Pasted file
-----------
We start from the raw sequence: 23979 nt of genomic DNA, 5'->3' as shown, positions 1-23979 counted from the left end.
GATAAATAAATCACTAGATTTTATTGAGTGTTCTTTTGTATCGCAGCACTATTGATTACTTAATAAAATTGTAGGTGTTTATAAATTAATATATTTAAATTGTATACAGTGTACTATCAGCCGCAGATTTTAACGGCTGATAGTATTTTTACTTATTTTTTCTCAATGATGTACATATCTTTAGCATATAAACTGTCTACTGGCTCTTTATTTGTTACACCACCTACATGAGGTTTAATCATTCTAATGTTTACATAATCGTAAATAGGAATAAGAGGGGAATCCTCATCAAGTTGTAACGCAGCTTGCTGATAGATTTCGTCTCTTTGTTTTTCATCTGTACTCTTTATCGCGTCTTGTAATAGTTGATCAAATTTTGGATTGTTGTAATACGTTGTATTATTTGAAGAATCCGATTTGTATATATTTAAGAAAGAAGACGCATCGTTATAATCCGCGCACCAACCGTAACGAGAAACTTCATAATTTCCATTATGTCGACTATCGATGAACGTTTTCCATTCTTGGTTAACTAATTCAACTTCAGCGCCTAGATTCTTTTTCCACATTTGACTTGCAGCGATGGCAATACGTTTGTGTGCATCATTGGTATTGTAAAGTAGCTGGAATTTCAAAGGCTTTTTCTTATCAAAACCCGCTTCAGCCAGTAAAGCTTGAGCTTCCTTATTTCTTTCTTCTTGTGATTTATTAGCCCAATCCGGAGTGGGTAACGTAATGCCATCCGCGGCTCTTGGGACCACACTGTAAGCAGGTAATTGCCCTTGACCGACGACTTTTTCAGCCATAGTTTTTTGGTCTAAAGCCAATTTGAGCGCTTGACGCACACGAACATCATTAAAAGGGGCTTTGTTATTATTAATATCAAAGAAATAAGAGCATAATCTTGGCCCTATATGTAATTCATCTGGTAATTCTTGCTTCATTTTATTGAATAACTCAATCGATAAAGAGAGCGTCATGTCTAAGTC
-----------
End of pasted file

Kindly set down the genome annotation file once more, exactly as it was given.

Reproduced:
We start from the raw sequence: 23979 nt of genomic DNA, 5'->3' as shown, positions 1-23979 counted from the left end.
GATAAATAAATCACTAGATTTTATTGAGTGTTCTTTTGTATCGCAGCACTATTGATTACTTAATAAAATTGTAGGTGTTTATAAATTAATATATTTAAATTGTATACAGTGTACTATCAGCCGCAGATTTTAACGGCTGATAGTATTTTTACTTATTTTTTCTCAATGATGTACATATCTTTAGCATATAAACTGTCTACTGGCTCTTTATTTGTTACACCACCTACATGAGGTTTAATCATTCTAATGTTTACATAATCGTAAATAGGAATAAGAGGGGAATCCTCATCAAGTTGTAACGCAGCTTGCTGATAGATTTCGTCTCTTTGTTTTTCATCTGTACTCTTTATCGCGTCTTGTAATAGTTGATCAAATTTTGGATTGTTGTAATACGTTGTATTATTTGAAGAATCCGATTTGTATATATTTAAGAAAGAAGACGCATCGTTATAATCCGCGCACCAACCGTAACGAGAAACTTCATAATTTCCATTATGTCGACTATCGATGAACGTTTTCCATTCTTGGTTAACTAATTCAACTTCAGCGCCTAGATTCTTTTTCCACATTTGACTTGCAGCGATGGCAATACGTTTGTGTGCATCATTGGTATTGTAAAGTAGCTGGAATTTCAAAGGCTTTTTCTTATCAAAACCCGCTTCAGCCAGTAAAGCTTGAGCTTCCTTATTTCTTTCTTCTTGTGATTTATTAGCCCAATCCGGAGTGGGTAACGTAATGCCATCCGCGGCTCTTGGGACCACACTGTAAGCAGGTAATTGCCCTTGACCGACGACTTTTTCAGCCATAGTTTTTTGGTCTAAAGCCAATTTGAGCGCTTGACGCACACGAACATCATTAAAAGGGGCTTTGTTATTATTAATATCAAAGAAATAAGAGCATAATCTTGGCCCTATATGTAATTCATCTGGTAATTCTTGCTTCATTTTATTGAATAACTCAATCGATAAAGAGAGCGTCATGTCTAAGTC